Build a better mousetrap, the saying goes, and the world will beat a path to your door. That is, unless you fall prey to a patent troll – a firm that stockpiles patents and tries to shake down would-be innovators. If that happens, you could be tied up in court for years, fending off accusations that your shiny new solar-powered rodent catcher infringes on someone else’s proprietary technology.
Welcome to the world of intellectual property (IP) litigation, a high-stakes game in which inventors square off against deep-pocketed competitors, and companies that don’t actually create anything have the power to shut down promising start-ups.
Internationally, the battle over intellectual property resembles a new kind of arms race, with patents as the principal form of ammunition. Particularly in the information technology sector, companies are looking to shore up their defences by amassing large numbers of patents.
As companies rush to protect their IP, the total number of annual patent applications worldwide has soared – up almost 60 per cent between 1998 and 2008, according to the World Intellectual Property Organization in Geneva. This rising tide of applications has made it difficult for patent offices to distinguish between significant innovations and less important advances. Poor quality patents can slow innovation by encouraging frivolous lawsuits and forcing innovative firms to negotiate expensive licensing agreements before bringing a new product to market.
The escalation in the number of poor quality patents should concern both Canadian businesses and government. Smaller firms in particular face a thicket of litigation by competitors and “non-practising entities” – the polite term for patent trolls. (A recent study by three Boston University researchers found that patent trolls have cost publicly traded companies an average of $83-billion annually over the past four years, more than a quarter of all U.S. industrial research and development spending during that period.)
To spur innovation and economic growth, Canada needs an intellectual property framework that fairly balances the rights of creators, consumers and society as a whole. In addition to passing a new copyright bill, the federal government should undertake a comprehensive IP policy review to address barriers that hinder opportunities for companies and inventors. Such a review, says the Canadian International Council, should examine “how much of an obstacle our corporations face when obtaining licences from Canadian patent holders, and the extent to which this barrier impedes innovation and growth.”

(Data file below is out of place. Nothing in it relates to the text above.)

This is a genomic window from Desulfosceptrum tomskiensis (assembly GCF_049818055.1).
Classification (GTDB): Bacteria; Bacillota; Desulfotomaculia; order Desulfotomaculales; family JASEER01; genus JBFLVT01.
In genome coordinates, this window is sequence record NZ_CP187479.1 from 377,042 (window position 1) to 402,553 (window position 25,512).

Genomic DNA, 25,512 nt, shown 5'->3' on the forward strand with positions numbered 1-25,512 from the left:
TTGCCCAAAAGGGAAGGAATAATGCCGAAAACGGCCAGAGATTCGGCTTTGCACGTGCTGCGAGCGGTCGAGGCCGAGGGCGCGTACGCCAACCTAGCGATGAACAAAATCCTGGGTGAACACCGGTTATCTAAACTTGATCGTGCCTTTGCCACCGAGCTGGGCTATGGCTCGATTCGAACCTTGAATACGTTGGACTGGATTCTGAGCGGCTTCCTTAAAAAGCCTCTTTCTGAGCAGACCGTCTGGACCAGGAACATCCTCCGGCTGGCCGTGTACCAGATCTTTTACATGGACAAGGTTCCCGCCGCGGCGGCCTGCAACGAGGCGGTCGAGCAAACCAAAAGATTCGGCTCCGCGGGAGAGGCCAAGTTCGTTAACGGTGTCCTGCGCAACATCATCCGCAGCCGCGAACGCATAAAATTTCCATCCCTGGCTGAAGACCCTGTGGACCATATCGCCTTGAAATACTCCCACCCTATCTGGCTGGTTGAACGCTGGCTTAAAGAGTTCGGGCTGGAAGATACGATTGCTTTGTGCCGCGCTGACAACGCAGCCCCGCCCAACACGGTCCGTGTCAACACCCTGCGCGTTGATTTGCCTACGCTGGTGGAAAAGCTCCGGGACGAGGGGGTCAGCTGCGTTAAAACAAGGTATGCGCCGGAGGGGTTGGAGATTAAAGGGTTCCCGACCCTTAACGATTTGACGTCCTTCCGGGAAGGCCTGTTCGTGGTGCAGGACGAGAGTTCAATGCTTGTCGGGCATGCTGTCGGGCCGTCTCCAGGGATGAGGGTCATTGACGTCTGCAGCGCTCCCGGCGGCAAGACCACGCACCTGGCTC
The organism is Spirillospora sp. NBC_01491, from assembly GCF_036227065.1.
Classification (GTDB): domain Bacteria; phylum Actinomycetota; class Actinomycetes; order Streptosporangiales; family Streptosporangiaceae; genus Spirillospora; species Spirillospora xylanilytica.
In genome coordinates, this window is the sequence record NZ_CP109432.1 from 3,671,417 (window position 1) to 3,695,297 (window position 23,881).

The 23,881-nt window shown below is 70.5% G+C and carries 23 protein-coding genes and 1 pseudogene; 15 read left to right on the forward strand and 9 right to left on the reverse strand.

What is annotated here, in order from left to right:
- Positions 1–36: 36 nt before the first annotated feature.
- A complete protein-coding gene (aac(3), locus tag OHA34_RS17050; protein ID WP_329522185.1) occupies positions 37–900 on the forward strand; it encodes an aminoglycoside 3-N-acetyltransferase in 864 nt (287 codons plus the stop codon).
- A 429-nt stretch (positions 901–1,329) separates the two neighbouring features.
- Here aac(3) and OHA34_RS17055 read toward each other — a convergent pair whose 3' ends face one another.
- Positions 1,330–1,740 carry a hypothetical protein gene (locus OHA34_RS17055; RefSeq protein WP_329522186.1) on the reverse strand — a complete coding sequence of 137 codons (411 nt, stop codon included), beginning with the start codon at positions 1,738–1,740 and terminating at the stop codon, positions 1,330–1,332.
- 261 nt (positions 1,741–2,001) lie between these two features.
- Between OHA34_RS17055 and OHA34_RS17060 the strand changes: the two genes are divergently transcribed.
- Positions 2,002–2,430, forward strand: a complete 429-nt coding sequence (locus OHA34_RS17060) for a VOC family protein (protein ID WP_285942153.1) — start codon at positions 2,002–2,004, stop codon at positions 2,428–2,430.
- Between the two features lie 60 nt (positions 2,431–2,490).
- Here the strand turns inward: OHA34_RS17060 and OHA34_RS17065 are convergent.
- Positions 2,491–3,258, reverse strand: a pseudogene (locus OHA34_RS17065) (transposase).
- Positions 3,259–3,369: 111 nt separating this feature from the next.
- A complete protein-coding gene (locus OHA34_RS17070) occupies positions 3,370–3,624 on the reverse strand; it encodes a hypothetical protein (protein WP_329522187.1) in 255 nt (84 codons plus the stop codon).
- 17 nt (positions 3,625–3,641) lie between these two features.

Of equal importance is the need to improve the quality of patents issued in Canada and internationally. By some estimates, close to a third of all new U.S. patents are of questionable quality, often because the invention claimed is not new or because the patent is vague or overly broad. One way to address this is to make it easier for third parties to challenge these applications without resorting to litigation.
At the same time, it’s vital to speed up the patent application process. Obtaining a patent now takes as many as three years in Canada, 3½ years in the U.S. and a decade in Europe. As the CIC points out, “Such delays hurt innovation, particularly in the informative-technology sector, where the commercial value of a patent may last only a year or two.”
The U.S. Congress and the Obama administration took a step in the right direction last month by approving increased funding for the federal patent office to reduce the backlog of 1.3 million patents pending. The measure “will give entrepreneurs the protection and the confidence they need to attract investment to grow their businesses and to hire new workers,” the President said on signing the bill. The Canadian government should consider similar action.
Canadian companies have to become much more vigilant about protecting their intellectual property. Smaller firms in particular need better training in IP management. A 2007 study for Industry Canada found that 42 per cent of small and medium-sized companies in Canada were unfamiliar with the term intellectual property, and that four out of five could not name an organization in Canada responsible for IP protection.
Our prosperity depends heavily on our abundance of natural resources, but we need to focus more on an asset that’s equally important to our economic future: our intellectual property.
John Manley is president and CEO of the Canadian Council of Chief Executives.Report Typo/Error
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